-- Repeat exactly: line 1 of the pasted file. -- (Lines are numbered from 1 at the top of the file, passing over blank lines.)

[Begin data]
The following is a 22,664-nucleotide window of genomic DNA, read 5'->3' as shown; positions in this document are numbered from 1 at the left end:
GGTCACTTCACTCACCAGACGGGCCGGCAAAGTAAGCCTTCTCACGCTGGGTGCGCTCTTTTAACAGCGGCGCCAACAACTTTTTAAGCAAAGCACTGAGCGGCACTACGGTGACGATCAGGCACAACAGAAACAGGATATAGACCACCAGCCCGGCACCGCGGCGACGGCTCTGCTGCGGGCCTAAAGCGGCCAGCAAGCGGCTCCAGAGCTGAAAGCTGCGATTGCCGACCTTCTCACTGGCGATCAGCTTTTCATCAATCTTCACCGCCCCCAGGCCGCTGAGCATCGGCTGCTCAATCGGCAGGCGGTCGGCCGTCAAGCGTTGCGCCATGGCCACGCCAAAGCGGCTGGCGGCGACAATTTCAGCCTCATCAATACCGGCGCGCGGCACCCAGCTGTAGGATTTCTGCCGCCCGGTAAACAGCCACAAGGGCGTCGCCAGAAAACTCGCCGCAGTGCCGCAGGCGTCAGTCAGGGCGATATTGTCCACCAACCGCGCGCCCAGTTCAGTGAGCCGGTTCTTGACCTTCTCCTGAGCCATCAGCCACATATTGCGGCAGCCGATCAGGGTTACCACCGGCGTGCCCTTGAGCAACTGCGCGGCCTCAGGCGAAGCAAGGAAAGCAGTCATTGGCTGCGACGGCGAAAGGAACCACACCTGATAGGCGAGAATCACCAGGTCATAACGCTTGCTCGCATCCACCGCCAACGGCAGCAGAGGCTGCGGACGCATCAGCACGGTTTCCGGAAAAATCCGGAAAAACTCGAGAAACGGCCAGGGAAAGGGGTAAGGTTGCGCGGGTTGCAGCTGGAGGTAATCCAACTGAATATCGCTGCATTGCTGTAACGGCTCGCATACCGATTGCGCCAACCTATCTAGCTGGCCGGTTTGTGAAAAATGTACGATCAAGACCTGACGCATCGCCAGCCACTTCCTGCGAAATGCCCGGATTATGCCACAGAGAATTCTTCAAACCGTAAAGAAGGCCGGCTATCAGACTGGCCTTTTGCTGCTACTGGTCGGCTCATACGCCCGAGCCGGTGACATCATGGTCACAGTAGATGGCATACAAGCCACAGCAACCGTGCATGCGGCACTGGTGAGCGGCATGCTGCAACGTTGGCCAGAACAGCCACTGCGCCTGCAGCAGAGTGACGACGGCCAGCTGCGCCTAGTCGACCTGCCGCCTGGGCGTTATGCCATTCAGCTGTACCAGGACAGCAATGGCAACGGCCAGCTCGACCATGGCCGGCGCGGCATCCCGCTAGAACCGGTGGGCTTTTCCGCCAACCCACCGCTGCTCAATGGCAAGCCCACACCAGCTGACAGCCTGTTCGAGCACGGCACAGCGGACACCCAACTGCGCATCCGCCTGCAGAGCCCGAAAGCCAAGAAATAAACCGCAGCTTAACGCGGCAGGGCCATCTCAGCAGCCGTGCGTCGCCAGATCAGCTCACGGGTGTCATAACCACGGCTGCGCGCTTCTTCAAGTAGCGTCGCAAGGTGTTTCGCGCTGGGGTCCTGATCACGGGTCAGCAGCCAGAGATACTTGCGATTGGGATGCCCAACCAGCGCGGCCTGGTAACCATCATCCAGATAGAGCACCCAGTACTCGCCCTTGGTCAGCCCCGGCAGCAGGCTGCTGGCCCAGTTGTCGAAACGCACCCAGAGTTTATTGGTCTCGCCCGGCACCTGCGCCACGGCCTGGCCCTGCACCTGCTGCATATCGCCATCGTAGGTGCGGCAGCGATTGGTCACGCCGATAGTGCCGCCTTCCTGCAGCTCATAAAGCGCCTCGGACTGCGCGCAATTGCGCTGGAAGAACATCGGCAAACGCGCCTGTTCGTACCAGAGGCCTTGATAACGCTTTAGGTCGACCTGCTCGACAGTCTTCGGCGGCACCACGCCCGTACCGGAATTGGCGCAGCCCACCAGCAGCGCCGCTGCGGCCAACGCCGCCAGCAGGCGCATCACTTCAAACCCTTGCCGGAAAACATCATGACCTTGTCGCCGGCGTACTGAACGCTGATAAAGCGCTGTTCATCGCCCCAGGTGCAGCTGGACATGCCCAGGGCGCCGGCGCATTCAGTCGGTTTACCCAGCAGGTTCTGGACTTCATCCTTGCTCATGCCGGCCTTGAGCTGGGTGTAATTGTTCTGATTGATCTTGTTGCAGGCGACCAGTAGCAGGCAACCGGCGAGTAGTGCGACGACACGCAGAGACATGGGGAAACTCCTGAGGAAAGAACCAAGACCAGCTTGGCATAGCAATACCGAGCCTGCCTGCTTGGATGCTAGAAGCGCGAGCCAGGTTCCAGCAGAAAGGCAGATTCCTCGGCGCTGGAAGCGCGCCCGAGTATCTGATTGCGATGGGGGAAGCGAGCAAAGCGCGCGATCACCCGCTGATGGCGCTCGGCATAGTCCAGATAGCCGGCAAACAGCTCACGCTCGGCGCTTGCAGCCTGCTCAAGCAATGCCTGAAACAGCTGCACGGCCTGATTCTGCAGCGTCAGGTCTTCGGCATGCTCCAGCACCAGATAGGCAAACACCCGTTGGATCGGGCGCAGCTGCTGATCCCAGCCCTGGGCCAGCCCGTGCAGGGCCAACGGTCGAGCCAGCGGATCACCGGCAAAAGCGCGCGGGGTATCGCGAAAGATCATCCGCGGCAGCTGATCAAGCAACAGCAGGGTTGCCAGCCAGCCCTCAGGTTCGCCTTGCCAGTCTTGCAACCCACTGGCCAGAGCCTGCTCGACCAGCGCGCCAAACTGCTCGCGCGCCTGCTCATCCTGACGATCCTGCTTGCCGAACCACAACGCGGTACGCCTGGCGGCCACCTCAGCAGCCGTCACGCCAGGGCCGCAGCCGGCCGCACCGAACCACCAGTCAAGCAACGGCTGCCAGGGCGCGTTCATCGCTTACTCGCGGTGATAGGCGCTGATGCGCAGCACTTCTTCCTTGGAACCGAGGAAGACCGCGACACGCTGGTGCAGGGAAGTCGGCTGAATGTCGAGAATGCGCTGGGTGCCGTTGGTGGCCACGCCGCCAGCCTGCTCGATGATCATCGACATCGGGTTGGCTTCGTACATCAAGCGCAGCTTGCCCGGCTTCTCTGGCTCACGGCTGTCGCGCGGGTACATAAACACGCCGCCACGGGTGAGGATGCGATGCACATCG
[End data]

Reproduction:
The following is a 22,664-nucleotide window of genomic DNA, read 5'->3' as shown; positions in this document are numbered from 1 at the left end: